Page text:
Since the following article may contain information that some may believe to be investment advice or a prediction of future stock market performance, allow me to clear up potential questions. I have an accounting degree and have worked as a pension plan administrator since 1991. I am enrolled with the IRS. My company of eleven professionals designs and administers several hundred 401(k) and hybrid cash balance plans for corporate clients. We perform discrimination testing, reconcile assets, prepare annual reports to file with the government and generally ensure that the plans are handled by the trustees according to Department of Labor and IRS regulations.
No one in my company including myself advises our clients on how to invest their plans’ retirement funds. We are accountants not investment advisors. We are not licensed to sell investment products. Nothing that I say in the following comments may be taken as investment advice.
However, over the past 25 years, we have accounted for and observed the impact of several stock market corrections. Watching the number of retirement plan participants that became unemployed during the Great Recession and were forced to spend their retirement savings just to survive was heartbreaking. To us, retirement plan balances – the amounts that employees and employers have scraped together to contribute as savings to these plans over the years – are a sacred trust. I cannot emphasize enough how seriously I take the task that the joint committee has undertaken.
In the last few days leading up to yesterday’s joint committee meeting, a coincidence occurred of sorts. I watched parts of Margin Call and The Big Short. I do this periodically to remind myself of the financial missteps that led our country to the brink of financial collapse in 2008.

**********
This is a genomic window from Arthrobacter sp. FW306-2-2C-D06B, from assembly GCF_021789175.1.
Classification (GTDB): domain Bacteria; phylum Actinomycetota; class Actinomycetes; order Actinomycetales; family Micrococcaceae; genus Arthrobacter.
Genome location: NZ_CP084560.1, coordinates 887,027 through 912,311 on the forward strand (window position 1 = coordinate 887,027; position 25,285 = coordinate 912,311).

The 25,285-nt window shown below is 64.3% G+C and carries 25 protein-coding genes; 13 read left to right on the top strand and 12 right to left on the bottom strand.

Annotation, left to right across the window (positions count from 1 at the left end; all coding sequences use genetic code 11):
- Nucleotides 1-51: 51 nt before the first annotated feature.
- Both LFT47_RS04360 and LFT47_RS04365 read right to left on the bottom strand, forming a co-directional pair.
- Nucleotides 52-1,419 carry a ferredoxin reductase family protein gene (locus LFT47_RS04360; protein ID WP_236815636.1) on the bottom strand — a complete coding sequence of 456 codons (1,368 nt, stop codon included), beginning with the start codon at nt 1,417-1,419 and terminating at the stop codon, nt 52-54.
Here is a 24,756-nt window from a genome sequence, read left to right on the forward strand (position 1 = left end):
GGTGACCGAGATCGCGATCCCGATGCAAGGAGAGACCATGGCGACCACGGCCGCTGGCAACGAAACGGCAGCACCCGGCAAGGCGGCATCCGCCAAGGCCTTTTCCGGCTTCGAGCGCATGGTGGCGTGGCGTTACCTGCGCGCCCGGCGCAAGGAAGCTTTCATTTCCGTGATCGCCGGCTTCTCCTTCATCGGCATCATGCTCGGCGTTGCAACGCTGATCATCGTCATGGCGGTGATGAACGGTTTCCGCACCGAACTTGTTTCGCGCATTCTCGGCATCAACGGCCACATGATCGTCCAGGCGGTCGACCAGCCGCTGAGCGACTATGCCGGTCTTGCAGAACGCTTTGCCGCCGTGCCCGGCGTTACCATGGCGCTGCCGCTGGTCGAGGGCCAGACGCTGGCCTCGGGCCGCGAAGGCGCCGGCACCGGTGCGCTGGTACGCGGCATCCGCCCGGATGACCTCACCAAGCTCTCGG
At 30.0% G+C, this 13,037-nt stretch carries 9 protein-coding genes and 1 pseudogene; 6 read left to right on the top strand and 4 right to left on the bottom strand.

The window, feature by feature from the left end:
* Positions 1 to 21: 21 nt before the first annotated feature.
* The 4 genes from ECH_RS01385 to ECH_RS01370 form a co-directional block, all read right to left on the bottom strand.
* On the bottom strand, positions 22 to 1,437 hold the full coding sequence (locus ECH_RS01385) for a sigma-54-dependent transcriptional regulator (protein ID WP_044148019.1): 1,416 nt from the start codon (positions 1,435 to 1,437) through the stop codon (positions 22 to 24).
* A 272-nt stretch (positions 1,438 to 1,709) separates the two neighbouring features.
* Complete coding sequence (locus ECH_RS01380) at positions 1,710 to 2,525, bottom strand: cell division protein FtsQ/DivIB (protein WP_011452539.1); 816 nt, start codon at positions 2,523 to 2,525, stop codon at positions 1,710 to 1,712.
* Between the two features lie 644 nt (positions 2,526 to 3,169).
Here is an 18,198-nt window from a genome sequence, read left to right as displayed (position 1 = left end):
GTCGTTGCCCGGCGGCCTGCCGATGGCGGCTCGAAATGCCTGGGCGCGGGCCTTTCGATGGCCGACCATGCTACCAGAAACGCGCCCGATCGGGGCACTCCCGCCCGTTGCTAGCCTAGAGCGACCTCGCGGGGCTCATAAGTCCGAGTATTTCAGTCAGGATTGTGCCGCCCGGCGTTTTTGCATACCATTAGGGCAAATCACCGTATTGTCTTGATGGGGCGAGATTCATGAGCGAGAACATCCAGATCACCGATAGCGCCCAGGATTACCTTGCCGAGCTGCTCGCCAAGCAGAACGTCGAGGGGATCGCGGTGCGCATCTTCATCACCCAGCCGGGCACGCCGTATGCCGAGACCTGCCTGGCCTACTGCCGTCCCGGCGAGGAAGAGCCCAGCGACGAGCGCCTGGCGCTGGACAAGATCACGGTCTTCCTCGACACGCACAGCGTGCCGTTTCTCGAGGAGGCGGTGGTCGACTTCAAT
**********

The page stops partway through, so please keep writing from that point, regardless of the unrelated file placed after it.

I admit that relying upon Hollywood’s dramatic take on the collapse is not the most intellectually objective method of remembering but I like the emotional tension between the actors. Kevin Spacey and Jeremy Irons in Margin Call along with Steve Carell and Brad Pitt in The Big Short capture the moral outrage and the cold-blooded pragmatism of financial trading during a collapse.
One particular scene in The Big Short defines how a Collateralized Debt Obligation (CDO) is structured. CDO’s were one of the primary catalysts that brought down the 2008 financial market. Basically, they are financial products created by investment banks to dilute debt risk by combining AAA rated debt with subprime debt.
For example, a CDO may contain AAA rated bonds issued by a blue chip company and a bunch of subprime mortgages issued by a back alley mortgage broker to people who should never have qualified for a home loan. The resulting CDO was then sold off as a safe investment. As 2008 dawned and an increasing number of homeowners could not pay their mortgages, CDO’s became worthless and triggered a domino effect leading to a massive stock market sell-off.
On August 28, just two days ago, the Wall Street Journal ran a report about the rise in popularity of synthetic CDO’s for investors who want a greater market return and are willing to take a risk. Synthetic CDO’s do not contain the actual bond or mortgage. A synthetic merely contains bits of other CDO’s. To put it into gambling terms, a CDO is a bet placed on a roulette wheel. A synthetic CDO is a bet placed on the gambling skill of the person who placed the bet on the roulette wheel. Crazy, isn’t it?